This is one of those columns that will piss-off some of my geekier readers. They’ll complain that I am covering this subject at all, they will declare me dead or at least too stupid to be worth reading, and they will claim to be departing Cringelyville never to return. Frankly, I don’t give a damn. And it is important that I not give a damn, because that’s what freedom of the press is all about. This column concerns a particularly damning story about Goldman Sachs, the big Wall Street bank, that is available online now from the Rolling Stone. But I’m not so interested here in Goldman, or even in our ongoing global financial nightmare: I am fascinated by the fact that the story is in Rolling Stone and not in the Wall Street Journal or the New York Times.
This is not liberal media bias or conservative media bias, it is simple dollars and cents — the inevitable economic pressures that are felt in any media organization that relies on advertising for revenue. If you went to the Wall Street Journal or the New York Times they’d tell you there is a wall between “church and state” as it is sometimes referred to in the newspaper business — a wall that keeps ad salesmen from calling reporters and ostensibly gives the news side carte blanche to follow stories wherever they go, no matter who they annoy.
Except that usually isn’t the way it works in real life.
Read the Rolling Stone piece. It is one of a series of long stories about the financial crisis in that magazine from writer Matt Taibbi — stories that paint a scathing and foul-mouthed picture of corporate greed, especially at Goldman Sachs. In this particular installment the writer makes a strong argument that Goldman executives should be in prison. And he’s probably correct.
Why isn’t this story in the Wall Street Journal, minus the cuss words? Why isn’t it in the New York Times? Will something like it ever be in either of those papers? Probably not. And I write this freely admitting that I like the New York Times and I think the Wall Street Journal often does a pretty good job with its technology coverage.
As Deep Throat said, “Follow the money.”
I first noticed this media syndrome as a child reading airplane magazines. I came from a flying family and airplanes have been part of my life all my life, so I grew up reading Flying, and AOPA Pilot, and Sport Aviation. And I noticed that when those magazines reviewed a new airplane they hardly ever said anything bad about it. Yet a few years later, when they covered the same airplane as something you might buy used, it was as though they were flying a completely different machine. The very same writers were suddenly pointing-out “chronic problems” in a plane that might be “something of a dog.”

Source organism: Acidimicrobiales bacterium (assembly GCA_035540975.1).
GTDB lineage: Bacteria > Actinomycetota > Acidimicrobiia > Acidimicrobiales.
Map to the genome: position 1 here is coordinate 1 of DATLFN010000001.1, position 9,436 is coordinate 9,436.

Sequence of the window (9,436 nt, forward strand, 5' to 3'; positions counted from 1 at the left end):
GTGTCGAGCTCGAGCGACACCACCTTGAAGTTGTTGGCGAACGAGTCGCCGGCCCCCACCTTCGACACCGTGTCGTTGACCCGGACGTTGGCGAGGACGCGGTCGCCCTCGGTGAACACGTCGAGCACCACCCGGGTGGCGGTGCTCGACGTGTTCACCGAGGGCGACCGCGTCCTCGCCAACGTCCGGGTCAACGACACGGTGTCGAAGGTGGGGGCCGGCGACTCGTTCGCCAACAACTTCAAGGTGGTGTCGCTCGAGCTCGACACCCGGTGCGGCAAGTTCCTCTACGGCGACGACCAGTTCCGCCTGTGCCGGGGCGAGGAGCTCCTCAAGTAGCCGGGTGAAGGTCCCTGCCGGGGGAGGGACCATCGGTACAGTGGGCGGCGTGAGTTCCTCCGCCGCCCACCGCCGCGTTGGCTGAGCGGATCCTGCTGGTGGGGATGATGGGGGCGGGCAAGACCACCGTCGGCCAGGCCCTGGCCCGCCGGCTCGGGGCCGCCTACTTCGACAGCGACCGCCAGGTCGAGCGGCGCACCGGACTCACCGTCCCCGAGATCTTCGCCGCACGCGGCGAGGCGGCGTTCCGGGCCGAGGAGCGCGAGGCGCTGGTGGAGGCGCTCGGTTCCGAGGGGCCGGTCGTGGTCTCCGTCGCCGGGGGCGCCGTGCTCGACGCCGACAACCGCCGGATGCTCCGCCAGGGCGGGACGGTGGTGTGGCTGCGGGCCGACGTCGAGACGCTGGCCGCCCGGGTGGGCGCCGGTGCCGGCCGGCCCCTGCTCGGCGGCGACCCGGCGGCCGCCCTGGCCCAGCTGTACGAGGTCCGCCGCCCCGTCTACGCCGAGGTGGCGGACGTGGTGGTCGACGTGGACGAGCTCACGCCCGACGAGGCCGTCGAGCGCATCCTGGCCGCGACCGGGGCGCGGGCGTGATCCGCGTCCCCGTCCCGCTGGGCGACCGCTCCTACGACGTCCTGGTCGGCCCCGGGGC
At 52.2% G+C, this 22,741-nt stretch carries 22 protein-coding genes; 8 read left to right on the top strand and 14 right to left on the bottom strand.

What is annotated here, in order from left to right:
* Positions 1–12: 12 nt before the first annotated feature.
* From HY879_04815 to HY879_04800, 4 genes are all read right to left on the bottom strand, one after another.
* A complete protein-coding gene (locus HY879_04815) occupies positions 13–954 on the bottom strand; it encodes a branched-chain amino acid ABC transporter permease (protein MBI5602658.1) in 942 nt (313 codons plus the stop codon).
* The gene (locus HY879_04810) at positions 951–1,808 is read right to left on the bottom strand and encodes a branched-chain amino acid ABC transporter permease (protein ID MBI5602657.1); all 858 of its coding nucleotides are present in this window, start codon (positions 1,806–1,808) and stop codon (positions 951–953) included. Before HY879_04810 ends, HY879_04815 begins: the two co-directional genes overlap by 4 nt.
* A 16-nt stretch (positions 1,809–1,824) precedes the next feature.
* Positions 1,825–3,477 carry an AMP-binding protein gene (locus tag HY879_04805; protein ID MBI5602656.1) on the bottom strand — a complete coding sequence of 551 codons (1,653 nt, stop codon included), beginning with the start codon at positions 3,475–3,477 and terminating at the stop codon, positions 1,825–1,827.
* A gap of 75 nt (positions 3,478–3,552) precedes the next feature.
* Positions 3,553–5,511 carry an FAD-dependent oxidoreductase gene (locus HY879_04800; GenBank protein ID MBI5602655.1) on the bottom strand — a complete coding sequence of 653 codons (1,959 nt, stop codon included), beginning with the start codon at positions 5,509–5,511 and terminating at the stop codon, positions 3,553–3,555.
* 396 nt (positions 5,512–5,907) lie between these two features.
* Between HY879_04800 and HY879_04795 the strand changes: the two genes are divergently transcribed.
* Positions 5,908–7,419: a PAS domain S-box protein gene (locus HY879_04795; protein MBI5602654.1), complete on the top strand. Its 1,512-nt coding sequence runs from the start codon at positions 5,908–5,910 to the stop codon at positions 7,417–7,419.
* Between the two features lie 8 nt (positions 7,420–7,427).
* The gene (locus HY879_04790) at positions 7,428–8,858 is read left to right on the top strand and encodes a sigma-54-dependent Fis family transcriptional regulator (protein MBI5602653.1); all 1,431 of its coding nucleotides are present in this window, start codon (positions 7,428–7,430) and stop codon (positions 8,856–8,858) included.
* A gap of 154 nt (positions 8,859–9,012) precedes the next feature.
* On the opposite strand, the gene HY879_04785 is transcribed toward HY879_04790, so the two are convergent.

Airplane manufacturers don’t run ads for their old models, just the new ones. And used aircraft are competition for new ones so it is in the manufacturer’s economic interest for journalists to like the new stuff but not like the older stuff. And that’s how it seemed to play.
So I became, at 12, a media cynic.
Jann Wenner owns Rolling Stone which he founded during the Summer of Love when I was 15. He can publish these stories that don’t appear — and will probably never appear — in the Wall Street Journal or New York Times mainly because his business is radically different from their businesses. Rolling Stone doesn’t look to Citibank or Morgan Stanley for advertising. And Jann Wenner has nobody to report to except himself. Like me, he doesn’t give a damn. Those other papers have shareholders and boards of directors that inevitably create a cesspool of interests and intrigue no matter what the church-versus-state rules are supposed to be.
This is not to say that the Journal and the Times won’t jump on this story at some point, but that point will carefully be after it is already too late. If Goldman CEO Lloyd Blankfein goes to jail, those papers will cover it, not predict it, and they certainly won’t make it happen. At best they’ll carefully explain the story after the fact.
If this was an equivalent crisis in the music business, would Jann Wenner cover that as zealously and risk offending his own advertiser base? I hope so, but maybe not.
We’re in the middle of a global trend toward media consolidation so what I decry here is only going to get worse. Against it our best hope isn’t Wenner — though he is for the moment my hero — it is the blogosphere, the edge of which you are touching right now. Longtime readers will recall dozens of pretty darned big stories of technological bullying and badness that were covered right here and often nowhere else. When I was beating the crap out of Microsoft over Burst.com, for example, reporters from Big Media kept saying to me, “I wish we could write stories like that.”
What was stopping them?
As the blogosphere evolves, my worry is that whatever independent voice or impact we have will be lost. I fear that the Huffington Post, for example, will be less useful to society as part of AOL than it was before.
Consolidation breeds mediocrity. What we need, then, are better ways to disseminate both information and opinion. The search engines can’t do it, or won’t. Google News won’t index this rag, for example, so what good is it? Is Google for searching or finding? More on that tomorrow.